Later that year, Amazon introduced Kindle for the web. Now people could read free samples of books in browsers without a Kindle device or an Amazon account. It was really helpful for online shoppers looking for books because they could sample the first few pages for free. It improved Amazon’s online book-buying experience and tied the Kindle user’s experience more directly to the online shopper’s experience.2011: Amazon released a slew of new products this year. In its first release of the year, the Kindle 4, Amazon made some important design and marketing changes to their e-reader. They removed the keyboard and added four physical buttons and a cursor pad as well as a keyboard on the screen. They also removed some functionalities like the audio jack, which helped them reduce the price to the lowest price point yet — $79 for the ad-supported version and $109 for the regular model. This year Amazon also started paying a lot of attention to their market’s response to competition. For example, the previous year Apple released their iPad with terms that made it impossible for third-party apps to link to their own store from the app. In response, Amazon released the Kindle Cloud Reader, a web-based version of the e-reader that allows users to download their books from the cloud to read anywhere—even on an iPad. Another competitive response to the iPad and the market’s growing interest in touchscreens was the Kindle Touch. This new version of the Kindle, released in September of 2011, had a full touchscreen instead of any physical buttons for prices starting at $99. Just two months later in November, Amazon took another competitive jab at Apple and released the Kindle Fire. This was a major product pivot. The Fire wasn’t just an e-reader—it was a full-blown tablet with capabilities like music, videos, apps, web browsing, and email. Instead of the grayscale display of previous models, the Kindle Fire had a full-color LCD display. Users loved the tablet-like functionality—so much so that within a few years, Amazon was ranking among smartphone makers for the highest share of Android web traffic, even though they hadn’t yet made a smartphone. 2012-2013: In 2012, Amazon rolled out the next version of their Kindle: the Kindle Paperwhite. Prices started at $119 for the WiFi-only model and ranged to $179 for the 3G-equipped model. The biggest upgrade from previous Kindle models was an adjustable, from-within light that allowed readers to use the device in the dark without an additional lamp. Even though it was useful that the E Ink screens didn’t produce glare when reading outside, the downside was readers needed an additional light to read in the dark (just like a physical book would). In this way, the Paperwhite made another subtle but important improvement on the book as a device. The design of the Paperwhite was very similar to the Kindle Fire, though the resolution of the Paperwhite was higher and sharper than any other Kindle model, making words and images even more crisp. Overall, Amazon prioritized comfort and ease of use for the reader, and it paid off. One reviewer said “[The Paperwhite] may be the most comfortable e-reader I’ve ever used.”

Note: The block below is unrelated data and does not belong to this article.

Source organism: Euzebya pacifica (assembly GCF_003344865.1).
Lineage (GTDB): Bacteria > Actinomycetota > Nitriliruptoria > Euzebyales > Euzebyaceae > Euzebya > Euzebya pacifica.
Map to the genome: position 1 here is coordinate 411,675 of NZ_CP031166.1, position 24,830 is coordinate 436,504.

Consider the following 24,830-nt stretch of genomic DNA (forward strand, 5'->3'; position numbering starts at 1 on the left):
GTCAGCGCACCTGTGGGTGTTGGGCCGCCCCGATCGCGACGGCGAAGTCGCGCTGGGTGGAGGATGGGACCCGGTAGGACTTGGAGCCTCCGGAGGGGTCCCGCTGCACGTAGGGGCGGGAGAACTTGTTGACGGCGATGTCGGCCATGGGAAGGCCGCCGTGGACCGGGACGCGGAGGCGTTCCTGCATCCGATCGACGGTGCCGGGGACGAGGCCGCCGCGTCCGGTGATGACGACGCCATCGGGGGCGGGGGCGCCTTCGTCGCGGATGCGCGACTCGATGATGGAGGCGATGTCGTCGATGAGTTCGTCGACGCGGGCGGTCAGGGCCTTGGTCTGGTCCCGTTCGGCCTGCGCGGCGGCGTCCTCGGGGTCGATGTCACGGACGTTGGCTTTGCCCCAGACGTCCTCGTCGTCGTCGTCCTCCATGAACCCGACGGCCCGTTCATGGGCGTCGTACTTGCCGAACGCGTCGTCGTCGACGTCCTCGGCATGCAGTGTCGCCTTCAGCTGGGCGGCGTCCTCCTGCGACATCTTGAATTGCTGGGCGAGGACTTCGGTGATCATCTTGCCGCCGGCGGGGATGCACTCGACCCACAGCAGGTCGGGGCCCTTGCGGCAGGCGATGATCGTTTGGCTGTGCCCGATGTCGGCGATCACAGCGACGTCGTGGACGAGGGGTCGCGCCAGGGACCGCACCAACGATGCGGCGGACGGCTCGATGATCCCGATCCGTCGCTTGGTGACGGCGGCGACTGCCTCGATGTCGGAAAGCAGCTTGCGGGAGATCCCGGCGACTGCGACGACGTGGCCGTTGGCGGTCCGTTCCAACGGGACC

In 2013, Amazon revamped the device and released the Paperwhite 2, which was “subtly better and faster,” with improvements like a more responsive touchscreen, a faster processor, and whiter and brighter light.